We want to emphasize again, many of these ideas involve management, and having a well thought out and clear objective for a profitable year is vital to a successful outcome. We like the flexibility that these ideas give, as we can change our minds as conditions warrant. For example, we switched 150 acres from beans to corn last May when prices simply gave us too much profit opportunity. Selling corn for $7.77 per bushel was easy, just lift a bean hedge and sell the cash hta contract and go to the field, but it took a few minutes to run numbers, call the seed dealer, and go to the field. Easy to do, but setting aside margin money and planning for the new risks involved had to be thought out. We like to help with these types of decisions, as it's what we do, and making others successful is a real joy of the work, but we do understand the fear of the unknown and hopefully we can use some experience to ease some of that concern. Sometimes a price is just too good not to take and run with, and other times we want some more flexibility and are willing to invest in some option protection instead. What you are comfortable with is the right answer, and hopefully we can make you more comfortable with these tools. No Till farming has come a long way since we started in 1980, and marketing tools have as well. Combine crop insurance with a good marketing plan and we have much more to work with than 40 years ago!




In conclusion, as we turn the calendar to a new year, we are looking at profitable prices. Not the high levels of last May, but certainly better than many years. Looking back can be a good thing if we can keep these prices in perspective, as looking at a multiyear chart shows just how many years we attain these price levels, and how many years we stay in depressed markets. Needless to say, $6.50 and higher corn is usually not around that long. Profits spur production, and Brazil is certainly responding to that incentive. While we do not want to be overly bearish, when looking at the funds being long in corn and beans, we always have to recognize that selling potential is there if they decide to liquidate, or worse, short the market. Ask around to see how much old crop grain is still on the farm, and how much new crop has been sold or hedged. Add up the South American production potential and come up with a downside risk potential to decide whether sales or hedges are warranted at these prices. Everyone has a different comfort level risk management, and we can certainly agree that maybe this early new crop corn should have some upside potential at least until planting intentions come out at the end of March, but there is no guarantee if the world goes into a major recession, fertilizer prices drop off, or anything else that would inspire more corn acres. (What if beans drop a dollar a bushel?) Again, not trying to be overly bearish, but rather trying to look at all the possibilities that can eat into our profits. May the new year be happy and prosperous for all, and above all safe and profitable!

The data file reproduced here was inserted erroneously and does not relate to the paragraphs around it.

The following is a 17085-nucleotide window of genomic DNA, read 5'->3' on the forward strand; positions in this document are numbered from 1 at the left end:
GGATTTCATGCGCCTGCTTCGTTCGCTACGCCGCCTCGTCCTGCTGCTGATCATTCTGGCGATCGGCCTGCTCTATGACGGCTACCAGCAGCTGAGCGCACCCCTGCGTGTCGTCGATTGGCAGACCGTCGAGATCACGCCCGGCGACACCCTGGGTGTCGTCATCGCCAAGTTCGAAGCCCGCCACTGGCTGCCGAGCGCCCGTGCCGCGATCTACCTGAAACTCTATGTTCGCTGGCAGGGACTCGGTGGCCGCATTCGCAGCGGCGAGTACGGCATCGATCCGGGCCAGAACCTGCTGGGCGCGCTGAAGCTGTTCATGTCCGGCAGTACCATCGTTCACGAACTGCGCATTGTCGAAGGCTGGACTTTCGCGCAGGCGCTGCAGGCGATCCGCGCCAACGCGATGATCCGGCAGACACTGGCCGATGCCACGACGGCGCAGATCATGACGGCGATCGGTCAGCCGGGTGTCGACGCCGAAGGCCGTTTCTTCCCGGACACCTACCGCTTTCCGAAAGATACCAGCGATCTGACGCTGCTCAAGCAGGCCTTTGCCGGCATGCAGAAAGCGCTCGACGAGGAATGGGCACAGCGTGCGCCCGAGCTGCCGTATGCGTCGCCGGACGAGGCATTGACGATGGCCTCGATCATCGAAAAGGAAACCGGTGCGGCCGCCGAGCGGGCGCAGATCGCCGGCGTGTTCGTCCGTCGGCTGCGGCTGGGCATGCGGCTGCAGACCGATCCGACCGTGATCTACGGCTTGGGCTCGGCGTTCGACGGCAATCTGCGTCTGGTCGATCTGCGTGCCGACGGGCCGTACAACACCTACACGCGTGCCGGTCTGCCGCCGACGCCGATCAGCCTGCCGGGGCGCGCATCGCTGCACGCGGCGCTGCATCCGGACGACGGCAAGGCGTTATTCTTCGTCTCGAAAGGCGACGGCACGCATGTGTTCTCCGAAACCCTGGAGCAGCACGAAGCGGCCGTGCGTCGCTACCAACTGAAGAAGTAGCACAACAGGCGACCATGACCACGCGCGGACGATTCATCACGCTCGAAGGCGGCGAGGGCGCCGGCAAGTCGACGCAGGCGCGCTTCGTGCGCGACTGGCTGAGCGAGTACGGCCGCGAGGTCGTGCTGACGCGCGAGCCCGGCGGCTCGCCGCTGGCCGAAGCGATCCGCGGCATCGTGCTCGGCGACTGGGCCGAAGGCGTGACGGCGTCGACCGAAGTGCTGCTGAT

Dates to Remember:
Every Monday: Export Inspections at 10:00 am
Every Thursday: Export Sales at 7:30 am
Every Friday: Commitment of Traders Report at 3:00 pm
January 12th: Monthly Supply/Demand, Final Crop Production Reports, Quarterly Grain Stocks, Winter Wheat Seedings
January 20th: Cattle on Feed
January 27th: February Options Expire
Mike Daube: 574-586-3784
Allen Gard: 573-221-9234
Peter Schram 317-910-1473